We seriously dig this here at EcoGeek, since one of the greenest things to do is make what you have last as long as possible, and if you have to get rid of the best choice best price on cialis it, recycle. Gadgets that are made to be unfixable or disposable – especially when they’re supposedly “green” or from a “green” company – are just completely uncool and are the buy viagra online canadian phamacy essence of greenwashing.

Bampton pulls the same comparison trick with a pair of chairs and several other objects. This kind of project is a good reminder that there are a whole slew of factors that go into evaluating the sustainability of products that claim a green lineage.

Via Ecofriend, Inhabitat

 

Germany Is Europe’s First Underground CO2 Storage Site


We have our issues with carbon capture and www.enshift.com storage, the least of which is where we should put captured CO2. However, no amount of tramadol sale nit-picking has stopped Germany from trying out a way of storing CO2 to see if it’ll work. A project named CO2SINK will capture CO2 and store it in salt water-filled porous rock about 600 meters underground in Germany at Ketzin – located just outside Berlin – with the goal of pumping 60,000 tons over two years into the earth to see if large-scale carbon storage is viable.

While planning of the project started back in April of 2004, the first injection happened recently in June, 2008, and with that injection began close study to cialis best buy measure the safety and effects of subterranean CO2 storage. However, the project of carbon storage is used to slow global warming enough that it’ll buy us time to figure out improved low carbon-emissions technology.

I have a feeling this project will simply open up a whole new can of worms in terms of nassmc.org the environmental impacts of CO2, and do little to help us get off coal. But, we’d never make progress if we didn’t try - and the demand for ideas is indeed there - so at least some people are giving it a shot. And I suppose you just never know what technology this could be combined with to maximize effectiveness. We’ll keep our ears out to see what the project discovers.

Via GoodCleanTech, Physorg; Photos via tboard and GoodCleanTech

 

Are LCD TVs Worse Than Coal Plants?


As they say on TV, “Coming up next: Why TVs are hazardous to the environment.”

Just when you think we are getting a handle on buying cialis emissions issues…Plasma and LCD flat screen televisions are contributing to i use it viagra online canada global warming, a new study has found. A gas used in the manufacturing of flat screen TVs called nitrogen trifluoride (NF3) is estimated to be 17,000 times more powerful than C02.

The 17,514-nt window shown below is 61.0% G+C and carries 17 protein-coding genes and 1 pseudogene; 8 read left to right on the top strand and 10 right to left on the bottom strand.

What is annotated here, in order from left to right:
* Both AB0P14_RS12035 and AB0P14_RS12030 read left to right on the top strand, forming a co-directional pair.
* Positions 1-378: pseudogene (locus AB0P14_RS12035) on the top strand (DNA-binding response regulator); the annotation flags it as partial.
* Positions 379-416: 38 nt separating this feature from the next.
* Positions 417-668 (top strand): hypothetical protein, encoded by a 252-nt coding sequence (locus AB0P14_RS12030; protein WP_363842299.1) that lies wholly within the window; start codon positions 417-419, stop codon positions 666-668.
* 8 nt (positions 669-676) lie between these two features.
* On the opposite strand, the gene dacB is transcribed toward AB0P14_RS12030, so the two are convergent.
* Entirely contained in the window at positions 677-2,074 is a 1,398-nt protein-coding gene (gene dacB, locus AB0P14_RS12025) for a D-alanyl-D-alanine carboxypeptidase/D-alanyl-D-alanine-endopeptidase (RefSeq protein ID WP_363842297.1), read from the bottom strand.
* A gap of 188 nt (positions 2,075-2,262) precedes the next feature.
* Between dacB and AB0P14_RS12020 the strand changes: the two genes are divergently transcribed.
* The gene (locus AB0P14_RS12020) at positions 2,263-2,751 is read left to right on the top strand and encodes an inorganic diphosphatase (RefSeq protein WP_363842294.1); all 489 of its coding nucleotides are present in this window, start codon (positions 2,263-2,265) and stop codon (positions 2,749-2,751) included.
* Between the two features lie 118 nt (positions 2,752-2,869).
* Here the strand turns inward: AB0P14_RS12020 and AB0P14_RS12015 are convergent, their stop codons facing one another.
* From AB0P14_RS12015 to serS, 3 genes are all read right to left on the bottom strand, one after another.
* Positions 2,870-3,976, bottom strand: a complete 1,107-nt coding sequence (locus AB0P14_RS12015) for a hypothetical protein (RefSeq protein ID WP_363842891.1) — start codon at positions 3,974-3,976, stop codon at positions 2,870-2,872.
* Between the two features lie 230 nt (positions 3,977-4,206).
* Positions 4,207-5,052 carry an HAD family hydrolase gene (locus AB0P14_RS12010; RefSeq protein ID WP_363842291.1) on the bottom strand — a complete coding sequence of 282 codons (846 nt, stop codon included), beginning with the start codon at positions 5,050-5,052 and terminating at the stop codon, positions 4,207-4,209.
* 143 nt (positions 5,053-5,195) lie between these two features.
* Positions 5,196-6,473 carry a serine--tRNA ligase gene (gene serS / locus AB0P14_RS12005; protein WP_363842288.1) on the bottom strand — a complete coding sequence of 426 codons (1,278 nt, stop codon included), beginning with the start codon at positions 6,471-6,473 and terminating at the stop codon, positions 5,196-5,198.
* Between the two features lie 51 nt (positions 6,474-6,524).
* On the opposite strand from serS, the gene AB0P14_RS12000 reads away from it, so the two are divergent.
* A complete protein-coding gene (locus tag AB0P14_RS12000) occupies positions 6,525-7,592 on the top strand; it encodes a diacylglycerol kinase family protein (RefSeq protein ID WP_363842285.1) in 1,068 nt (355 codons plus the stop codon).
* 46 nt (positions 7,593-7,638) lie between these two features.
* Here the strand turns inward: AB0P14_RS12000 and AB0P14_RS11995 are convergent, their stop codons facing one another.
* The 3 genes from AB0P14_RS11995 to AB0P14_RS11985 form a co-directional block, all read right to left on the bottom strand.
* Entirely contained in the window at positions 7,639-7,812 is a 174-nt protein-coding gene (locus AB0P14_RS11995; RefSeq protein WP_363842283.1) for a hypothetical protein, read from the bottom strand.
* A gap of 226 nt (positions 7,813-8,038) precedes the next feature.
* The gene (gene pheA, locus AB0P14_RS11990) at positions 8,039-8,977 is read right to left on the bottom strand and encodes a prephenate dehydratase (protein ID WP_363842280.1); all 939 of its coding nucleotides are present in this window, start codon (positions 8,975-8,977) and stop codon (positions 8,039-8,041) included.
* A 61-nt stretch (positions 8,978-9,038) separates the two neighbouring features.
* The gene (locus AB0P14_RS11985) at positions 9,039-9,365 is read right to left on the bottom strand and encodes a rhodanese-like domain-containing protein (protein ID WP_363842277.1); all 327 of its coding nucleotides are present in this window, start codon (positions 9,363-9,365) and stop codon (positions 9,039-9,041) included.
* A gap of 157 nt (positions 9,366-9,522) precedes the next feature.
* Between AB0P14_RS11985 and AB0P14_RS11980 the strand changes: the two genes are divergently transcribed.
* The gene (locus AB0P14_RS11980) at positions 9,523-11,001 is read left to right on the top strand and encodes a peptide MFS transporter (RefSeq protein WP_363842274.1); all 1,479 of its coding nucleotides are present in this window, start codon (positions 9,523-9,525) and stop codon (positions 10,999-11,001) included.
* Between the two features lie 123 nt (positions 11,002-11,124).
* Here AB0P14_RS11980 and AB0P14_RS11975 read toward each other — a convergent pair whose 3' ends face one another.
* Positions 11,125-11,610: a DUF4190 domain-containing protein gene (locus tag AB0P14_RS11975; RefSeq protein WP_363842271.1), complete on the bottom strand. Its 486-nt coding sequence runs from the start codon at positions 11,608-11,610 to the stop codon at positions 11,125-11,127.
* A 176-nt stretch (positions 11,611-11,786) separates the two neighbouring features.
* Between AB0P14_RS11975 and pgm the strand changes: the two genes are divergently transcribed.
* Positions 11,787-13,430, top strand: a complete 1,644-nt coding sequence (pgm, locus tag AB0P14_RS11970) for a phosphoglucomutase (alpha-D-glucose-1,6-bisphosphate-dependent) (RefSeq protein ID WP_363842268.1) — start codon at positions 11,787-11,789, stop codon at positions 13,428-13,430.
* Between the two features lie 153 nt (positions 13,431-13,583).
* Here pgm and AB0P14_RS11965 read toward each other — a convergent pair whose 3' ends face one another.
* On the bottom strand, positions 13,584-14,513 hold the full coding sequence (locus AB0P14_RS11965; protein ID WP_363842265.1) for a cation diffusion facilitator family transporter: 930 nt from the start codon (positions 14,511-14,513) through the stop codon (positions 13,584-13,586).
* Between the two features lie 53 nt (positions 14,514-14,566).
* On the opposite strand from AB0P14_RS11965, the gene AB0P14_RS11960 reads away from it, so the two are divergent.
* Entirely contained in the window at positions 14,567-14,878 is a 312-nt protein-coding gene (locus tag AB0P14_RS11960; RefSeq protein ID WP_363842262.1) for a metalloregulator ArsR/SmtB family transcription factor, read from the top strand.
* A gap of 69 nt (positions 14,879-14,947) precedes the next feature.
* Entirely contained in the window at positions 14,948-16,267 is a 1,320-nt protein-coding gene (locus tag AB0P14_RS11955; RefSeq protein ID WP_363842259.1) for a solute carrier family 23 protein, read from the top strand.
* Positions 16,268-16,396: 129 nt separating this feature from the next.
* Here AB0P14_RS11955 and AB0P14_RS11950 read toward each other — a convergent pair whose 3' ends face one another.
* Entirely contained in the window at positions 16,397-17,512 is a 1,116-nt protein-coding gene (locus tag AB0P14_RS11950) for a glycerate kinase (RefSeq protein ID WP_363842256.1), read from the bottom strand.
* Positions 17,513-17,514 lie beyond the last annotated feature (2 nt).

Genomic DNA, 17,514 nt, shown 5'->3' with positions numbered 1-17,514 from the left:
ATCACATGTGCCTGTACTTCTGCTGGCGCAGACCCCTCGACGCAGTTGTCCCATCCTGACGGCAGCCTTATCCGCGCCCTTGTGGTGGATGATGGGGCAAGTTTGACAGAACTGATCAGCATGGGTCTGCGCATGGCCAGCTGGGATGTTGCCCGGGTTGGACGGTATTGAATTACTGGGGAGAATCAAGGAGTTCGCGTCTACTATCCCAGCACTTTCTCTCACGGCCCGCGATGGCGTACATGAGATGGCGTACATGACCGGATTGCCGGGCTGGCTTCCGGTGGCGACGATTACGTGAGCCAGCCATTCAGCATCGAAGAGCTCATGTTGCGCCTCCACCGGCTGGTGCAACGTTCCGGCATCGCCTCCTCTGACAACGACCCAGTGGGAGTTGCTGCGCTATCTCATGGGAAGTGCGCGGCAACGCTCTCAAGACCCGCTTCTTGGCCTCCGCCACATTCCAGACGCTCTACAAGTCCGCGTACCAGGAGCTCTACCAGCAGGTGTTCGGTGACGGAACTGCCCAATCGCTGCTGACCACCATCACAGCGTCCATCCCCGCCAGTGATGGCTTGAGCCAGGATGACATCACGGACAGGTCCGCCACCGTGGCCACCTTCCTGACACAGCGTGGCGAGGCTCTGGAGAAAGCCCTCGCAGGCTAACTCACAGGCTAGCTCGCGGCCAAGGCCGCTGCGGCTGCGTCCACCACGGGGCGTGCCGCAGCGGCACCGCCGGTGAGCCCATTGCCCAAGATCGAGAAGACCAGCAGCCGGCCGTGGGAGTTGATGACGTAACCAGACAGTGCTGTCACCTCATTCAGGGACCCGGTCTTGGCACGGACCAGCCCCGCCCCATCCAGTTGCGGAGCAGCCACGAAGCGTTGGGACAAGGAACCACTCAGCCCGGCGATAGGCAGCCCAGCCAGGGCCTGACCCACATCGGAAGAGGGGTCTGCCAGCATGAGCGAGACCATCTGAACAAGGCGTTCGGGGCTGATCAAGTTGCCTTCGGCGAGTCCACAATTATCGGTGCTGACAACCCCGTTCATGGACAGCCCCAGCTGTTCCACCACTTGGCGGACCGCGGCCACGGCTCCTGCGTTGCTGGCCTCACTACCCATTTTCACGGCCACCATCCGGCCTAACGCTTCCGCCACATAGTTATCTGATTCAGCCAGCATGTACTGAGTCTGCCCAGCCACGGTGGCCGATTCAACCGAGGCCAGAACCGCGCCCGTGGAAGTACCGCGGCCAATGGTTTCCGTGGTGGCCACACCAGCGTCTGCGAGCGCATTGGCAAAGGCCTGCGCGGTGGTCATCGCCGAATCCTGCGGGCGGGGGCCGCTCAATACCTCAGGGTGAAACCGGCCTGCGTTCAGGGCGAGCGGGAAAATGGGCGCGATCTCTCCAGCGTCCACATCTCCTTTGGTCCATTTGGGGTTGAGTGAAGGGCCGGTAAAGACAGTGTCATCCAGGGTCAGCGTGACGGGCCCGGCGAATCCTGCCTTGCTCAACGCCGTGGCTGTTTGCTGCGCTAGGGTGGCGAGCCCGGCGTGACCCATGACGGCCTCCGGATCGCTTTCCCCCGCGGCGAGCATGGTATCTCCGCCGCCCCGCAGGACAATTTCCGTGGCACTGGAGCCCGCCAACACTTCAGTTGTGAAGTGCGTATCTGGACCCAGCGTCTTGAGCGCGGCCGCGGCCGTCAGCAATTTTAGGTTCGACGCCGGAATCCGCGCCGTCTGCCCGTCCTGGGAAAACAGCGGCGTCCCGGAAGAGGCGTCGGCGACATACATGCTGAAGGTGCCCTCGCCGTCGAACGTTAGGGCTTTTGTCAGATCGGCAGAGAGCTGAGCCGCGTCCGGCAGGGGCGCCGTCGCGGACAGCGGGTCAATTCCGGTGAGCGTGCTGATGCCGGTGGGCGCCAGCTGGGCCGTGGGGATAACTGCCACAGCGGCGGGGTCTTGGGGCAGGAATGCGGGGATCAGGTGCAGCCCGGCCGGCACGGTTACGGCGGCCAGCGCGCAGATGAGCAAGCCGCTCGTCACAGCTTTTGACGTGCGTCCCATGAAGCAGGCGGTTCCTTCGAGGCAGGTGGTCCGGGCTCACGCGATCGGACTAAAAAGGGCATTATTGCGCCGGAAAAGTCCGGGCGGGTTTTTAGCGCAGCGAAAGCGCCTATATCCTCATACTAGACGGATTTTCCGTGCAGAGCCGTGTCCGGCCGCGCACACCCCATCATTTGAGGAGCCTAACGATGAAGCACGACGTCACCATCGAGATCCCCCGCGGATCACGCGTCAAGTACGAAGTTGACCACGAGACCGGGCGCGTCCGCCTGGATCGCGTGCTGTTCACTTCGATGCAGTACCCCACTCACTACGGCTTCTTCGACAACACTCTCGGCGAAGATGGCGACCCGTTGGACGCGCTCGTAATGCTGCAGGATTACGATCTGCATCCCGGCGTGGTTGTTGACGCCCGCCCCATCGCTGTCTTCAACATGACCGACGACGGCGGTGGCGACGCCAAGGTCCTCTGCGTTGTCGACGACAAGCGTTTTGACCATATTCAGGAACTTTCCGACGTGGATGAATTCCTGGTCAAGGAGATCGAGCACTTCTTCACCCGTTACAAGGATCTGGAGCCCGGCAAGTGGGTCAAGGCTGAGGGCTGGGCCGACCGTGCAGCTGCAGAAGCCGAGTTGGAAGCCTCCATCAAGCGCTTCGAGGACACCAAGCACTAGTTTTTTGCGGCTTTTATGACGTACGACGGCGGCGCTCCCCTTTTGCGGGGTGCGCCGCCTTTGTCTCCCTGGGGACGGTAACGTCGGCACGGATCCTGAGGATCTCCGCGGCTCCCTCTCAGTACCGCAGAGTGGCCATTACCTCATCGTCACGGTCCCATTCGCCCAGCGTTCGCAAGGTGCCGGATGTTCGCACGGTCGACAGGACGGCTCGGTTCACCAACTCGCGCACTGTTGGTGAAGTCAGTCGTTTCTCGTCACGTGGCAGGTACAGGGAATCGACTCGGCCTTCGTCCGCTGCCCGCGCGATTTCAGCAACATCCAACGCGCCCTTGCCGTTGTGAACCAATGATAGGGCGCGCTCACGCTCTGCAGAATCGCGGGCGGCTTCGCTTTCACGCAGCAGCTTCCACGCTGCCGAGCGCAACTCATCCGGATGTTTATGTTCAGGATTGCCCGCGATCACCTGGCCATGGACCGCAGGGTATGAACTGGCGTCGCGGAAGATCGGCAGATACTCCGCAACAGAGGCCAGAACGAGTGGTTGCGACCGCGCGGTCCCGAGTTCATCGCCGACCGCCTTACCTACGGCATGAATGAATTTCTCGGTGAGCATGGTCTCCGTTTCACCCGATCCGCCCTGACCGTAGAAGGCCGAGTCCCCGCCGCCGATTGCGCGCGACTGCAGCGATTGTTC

The production of the gas is equivalent to 67m tones of carbon dioxide. In a study published in the journal Geophysical Research Letters, Michael Prather, director of the environment institute at the University of California, Irvine, wrote that the widespread use of robert-alonso-photos.com the greenhouse gas is a concern.

Prather and his colleague Juno Hsu said this year’s production of the gas has “a potential greenhouse impact larger than that of the industrialized nations' emissions of PFCs or SF6, or even that of the world's largest coal-fired power plants.” The claim is a bit questionable though, because Prather admits to not knowing whether the gas is captured on sight, or broken down before release into the atmosphere.

The scientists are particularly concerned because levels of this gas have not been measured. NF3 is not covered by the Kyoto protocol but it should be included in any future emissions cutting agreement, says Prather. At the time the protocol was signed in 1997, NF3 was produced only in tiny amounts, but the widespread popularity of plasma and LCD screens has increased the production and use of the greenhouse gas. Prather estimates 4,000 tons of NF3 will be produced in 2008 and that number is likely to double next year. With hopes that the price on OLEDs will decrease, organic LEDs may help reduce this problem. But even with efficiency and buy tramadol online no medical records greenification of LCD TVs, this is a major issue considering the popularity of the screens, and the potential scale of viagra legal online the emissions problem.

“We don't know what's emitted, but what they're producing every year dwarfs these giant coal-fired power plants that are like the cialis australia online biggest in the world," he said in an interview with the Australian Broadcasting Corporation. “And it dwarfs two of the Kyoto gases. So the real question we don't know is how much is escaping and getting out.”

Via the Guardian, ABC, Earth2Tech